Whether we call it mentorship, sponsorship, or even friendship, Frankiewicz advises people to support each other.
“I've been the benefactor of many, many women and men who have invested in me, who took bets on me, who saw things in me that I didn't see in myself,” Frankiewicz says. “We were asked recently by our leadership team to reflect over the last year on what's our proudest accomplishments. And without thinking, I said, ‘Enabling a team to achieve things they didn't know they could’ because to me, that's what helps us unlock in ourselves things that we don't see.”
5. Take a Whole Person Approach
Recognizing that taking a holistic approach to support women at work is crucial for creating a more inclusive, supportive, and equitable working environment. This approach addresses not just the individual needs of women, but also the systemic barriers and biases that they face.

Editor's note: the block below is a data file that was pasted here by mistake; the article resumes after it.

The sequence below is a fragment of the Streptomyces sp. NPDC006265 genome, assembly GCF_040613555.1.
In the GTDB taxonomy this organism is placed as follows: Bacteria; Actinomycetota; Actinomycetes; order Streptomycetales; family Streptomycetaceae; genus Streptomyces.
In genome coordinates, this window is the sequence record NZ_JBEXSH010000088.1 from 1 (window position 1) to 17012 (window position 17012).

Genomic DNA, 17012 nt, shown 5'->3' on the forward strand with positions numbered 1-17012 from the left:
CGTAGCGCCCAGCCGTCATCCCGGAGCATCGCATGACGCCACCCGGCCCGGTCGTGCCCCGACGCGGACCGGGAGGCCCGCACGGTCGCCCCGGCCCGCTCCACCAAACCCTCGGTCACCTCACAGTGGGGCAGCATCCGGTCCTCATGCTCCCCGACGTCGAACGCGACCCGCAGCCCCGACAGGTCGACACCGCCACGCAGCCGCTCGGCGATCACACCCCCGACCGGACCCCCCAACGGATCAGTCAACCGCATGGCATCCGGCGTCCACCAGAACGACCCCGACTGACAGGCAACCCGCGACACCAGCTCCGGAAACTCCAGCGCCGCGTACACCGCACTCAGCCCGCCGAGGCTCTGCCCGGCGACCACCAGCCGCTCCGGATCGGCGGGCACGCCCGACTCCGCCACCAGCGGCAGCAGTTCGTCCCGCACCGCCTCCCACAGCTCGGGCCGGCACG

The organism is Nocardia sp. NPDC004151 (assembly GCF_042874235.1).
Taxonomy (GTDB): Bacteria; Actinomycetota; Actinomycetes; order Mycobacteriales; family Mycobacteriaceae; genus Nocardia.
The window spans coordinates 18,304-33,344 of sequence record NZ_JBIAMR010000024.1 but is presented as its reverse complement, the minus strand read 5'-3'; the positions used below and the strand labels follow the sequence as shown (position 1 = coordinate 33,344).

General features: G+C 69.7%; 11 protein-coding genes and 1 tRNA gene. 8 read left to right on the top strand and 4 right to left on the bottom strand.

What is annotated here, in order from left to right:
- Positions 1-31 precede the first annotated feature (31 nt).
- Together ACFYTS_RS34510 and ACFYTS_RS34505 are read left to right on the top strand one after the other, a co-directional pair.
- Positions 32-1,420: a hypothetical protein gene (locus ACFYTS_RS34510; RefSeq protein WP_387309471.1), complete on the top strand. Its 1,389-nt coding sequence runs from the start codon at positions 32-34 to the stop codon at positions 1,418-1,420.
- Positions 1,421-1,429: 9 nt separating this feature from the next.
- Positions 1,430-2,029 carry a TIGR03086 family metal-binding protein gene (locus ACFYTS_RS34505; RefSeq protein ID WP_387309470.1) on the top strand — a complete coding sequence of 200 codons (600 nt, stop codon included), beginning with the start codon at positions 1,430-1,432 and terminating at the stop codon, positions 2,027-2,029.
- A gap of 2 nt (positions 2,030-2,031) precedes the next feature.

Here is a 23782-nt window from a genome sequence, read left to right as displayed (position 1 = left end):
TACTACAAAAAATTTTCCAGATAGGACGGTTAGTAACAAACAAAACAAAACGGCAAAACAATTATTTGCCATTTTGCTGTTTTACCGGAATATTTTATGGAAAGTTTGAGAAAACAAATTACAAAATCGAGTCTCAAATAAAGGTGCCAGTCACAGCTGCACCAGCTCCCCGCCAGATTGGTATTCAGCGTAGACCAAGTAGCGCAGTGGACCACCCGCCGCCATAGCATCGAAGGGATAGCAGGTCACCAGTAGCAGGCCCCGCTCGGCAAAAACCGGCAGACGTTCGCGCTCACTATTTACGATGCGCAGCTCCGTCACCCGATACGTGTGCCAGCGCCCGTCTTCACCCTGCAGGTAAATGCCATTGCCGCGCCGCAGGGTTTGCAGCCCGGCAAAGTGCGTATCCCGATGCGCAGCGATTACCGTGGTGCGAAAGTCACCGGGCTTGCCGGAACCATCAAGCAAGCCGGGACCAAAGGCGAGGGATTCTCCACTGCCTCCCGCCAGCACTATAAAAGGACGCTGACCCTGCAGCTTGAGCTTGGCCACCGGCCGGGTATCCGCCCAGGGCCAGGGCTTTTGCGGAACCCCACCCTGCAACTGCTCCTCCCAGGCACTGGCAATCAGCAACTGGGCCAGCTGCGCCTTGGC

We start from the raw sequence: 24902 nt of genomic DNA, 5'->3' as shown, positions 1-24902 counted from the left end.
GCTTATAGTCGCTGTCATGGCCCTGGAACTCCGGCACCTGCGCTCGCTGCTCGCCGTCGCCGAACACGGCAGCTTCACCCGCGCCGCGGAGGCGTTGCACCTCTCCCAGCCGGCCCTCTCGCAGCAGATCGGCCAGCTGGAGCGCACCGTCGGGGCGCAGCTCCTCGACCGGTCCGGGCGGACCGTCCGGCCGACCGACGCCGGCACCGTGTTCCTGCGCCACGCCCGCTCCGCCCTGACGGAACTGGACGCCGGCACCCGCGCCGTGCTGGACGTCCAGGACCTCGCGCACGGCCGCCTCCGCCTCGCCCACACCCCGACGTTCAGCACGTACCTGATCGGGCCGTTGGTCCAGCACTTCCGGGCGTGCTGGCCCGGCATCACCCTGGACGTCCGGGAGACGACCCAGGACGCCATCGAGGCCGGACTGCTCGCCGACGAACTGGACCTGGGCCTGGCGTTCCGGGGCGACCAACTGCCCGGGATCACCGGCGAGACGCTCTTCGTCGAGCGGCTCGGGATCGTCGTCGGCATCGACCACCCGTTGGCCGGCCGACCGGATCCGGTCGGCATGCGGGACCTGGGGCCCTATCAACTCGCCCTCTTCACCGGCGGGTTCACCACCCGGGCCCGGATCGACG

Understanding the whole person, their needs, struggles, and what they were going through, is something Cisco focused on early in the pandemic according to Katsoudas. By doing so, it helped inform their research with the female quotient that shows when women feel resilient in their home life that shows up in work and vice-versa.
“We have to feel comfortable talking about the whole person, and not just the work part of what we do, says Katsoudas. “In doing that, we help everyone navigate through this next stage until we find the magic way for all of us to work.”
The post-pandemic world of work presents new challenges for women, but it also provides an opportunity for employers to create a more equitable and supportive workplace. Women want to be treated as equals and given the same opportunities as men. This includes equal pay, flexible work arrangements, representation in leadership roles, and support for career development. By addressing these issues, companies can create a more inclusive and equitable workforce for everyone.